While some states have moved to restrict voting access in recent years, others have adopted a variety of changes designed to make registration and voting easier.

New Jersey, which has been watching from the sidelines, is poised to jump to the head of the line.

After being rebuffed by former Gov. Chris Christie, lawmakers are again attempting to pass a sweeping set of changes to make it easier to vote, including:

  • Automatic voter registration for eligible citizens who apply for or update a driver's license
  • Early voting in person for two weeks before Election Day
  • Online voter registration
  • Preregistration of 17-year-olds who will be 18 by the election

Other provisions would expand vote-by-mail options, military and overseas voting, and language options for election materials.

"It's really about modernizing our outdated voting laws, granting access to people, encouraging access," said State Assemblyman Louis D. Greenwald, the Democratic majority leader who cosponsored the "Democracy Act" containing the reform efforts. "We just had a gubernatorial election where the voter turnout was record low for us. That's not what we should be striving for. We should be striving for full participation and encouraging people to get involved to go out and vote."

Many people who are eligible to vote don't register, and many of those who register don't actually vote, particularly in non-presidential elections. Experts attribute that to a variety of factors, including registration deadlines that pass before people think about voting, the inconvenience of dealing with paper forms, and the difficulties some face getting to the polls on Election Day.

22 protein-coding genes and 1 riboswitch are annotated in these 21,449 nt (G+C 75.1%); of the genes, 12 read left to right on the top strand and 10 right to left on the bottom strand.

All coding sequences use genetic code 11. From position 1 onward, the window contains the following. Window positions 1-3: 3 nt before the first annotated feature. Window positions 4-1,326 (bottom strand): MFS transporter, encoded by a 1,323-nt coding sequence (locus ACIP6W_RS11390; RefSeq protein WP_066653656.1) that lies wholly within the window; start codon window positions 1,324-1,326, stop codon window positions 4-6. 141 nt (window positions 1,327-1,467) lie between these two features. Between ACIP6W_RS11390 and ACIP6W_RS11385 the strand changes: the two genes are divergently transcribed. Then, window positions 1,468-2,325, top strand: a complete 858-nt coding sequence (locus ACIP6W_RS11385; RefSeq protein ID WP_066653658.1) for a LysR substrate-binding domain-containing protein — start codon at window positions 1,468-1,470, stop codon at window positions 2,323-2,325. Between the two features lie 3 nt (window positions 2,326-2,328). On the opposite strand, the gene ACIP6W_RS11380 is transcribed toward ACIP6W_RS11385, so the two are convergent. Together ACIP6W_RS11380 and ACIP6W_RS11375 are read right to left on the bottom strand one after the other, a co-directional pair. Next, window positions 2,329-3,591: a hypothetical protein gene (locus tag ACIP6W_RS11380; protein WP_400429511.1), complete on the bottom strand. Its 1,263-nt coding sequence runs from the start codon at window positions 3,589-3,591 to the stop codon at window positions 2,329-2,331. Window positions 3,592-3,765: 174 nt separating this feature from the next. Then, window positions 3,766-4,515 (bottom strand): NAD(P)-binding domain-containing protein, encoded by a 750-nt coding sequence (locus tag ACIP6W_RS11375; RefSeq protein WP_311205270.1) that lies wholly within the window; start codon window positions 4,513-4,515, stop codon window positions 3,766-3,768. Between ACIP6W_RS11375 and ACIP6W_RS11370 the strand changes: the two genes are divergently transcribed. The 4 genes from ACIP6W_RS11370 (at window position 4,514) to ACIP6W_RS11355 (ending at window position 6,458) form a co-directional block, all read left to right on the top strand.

By making it easier to register to vote, and providing more options to actually cast a ballot, lawmakers and advocates hope to see turnout increase.

And because the ability to vote is distributed unevenly across the eligible population, expanded access could mean increased participation from people of color, the poor, the disabled, the elderly, and other historically marginalized groups.

The result could be a government that better represents all people.

"We want to make sure everybody has a voice in our democracy," said Sean Morales-Doyle, a voting-rights lawyer at the Brennan Center for Justice at New York University and a supporter of the measures New Jersey is considering. "And the more we can increase access to the polls, the more likely we're going to be increasing access for populations that have been historically pushed to the margins."

The Democracy Act is not the only proposal to expand voter access, but it is the widest-ranging and is backed by several powerful lawmakers, including Senate President Steve Sweeney (D., Gloucester), Assembly Speaker Craig Coughlin (D., Middlesex), and former Assembly Speaker Vincent Prieto (D., Hudson).

Gov. Murphy speaking last month in Trenton.
AP Photo/Julio Cortez
Gov. Murphy speaking last month in Trenton.

Greenwald said that Gov. Murphy, who spoke on the campaign trail about voting rights, is "definitely receptive" to the bill and that the governor has spoken with lawmakers about it. A spokesman for Murphy declined to comment on specific legislation as a matter of policy.

"Governor Murphy believes that we are a better, stronger, more representative democracy when more people participate, and he is committed to tearing down barriers to voting," Murphy spokesman Dan Bryan said in a statement. "He has long supported policies to that effect, including automatic voter registration, same-day voter registration, and early voting."

Several of the measures New Jersey is considering have gained traction in other states, said Wendy Underhill, director for elections at the National Conference of State Legislatures. Online voter registration, for example, went from being available in two states in 2008 to 37 states — plus Washington, D.C. — today, with Oklahoma passing the legislation but not yet implementing it.

"Clearly, that's a trend that's sweeping the nation," Underhill said.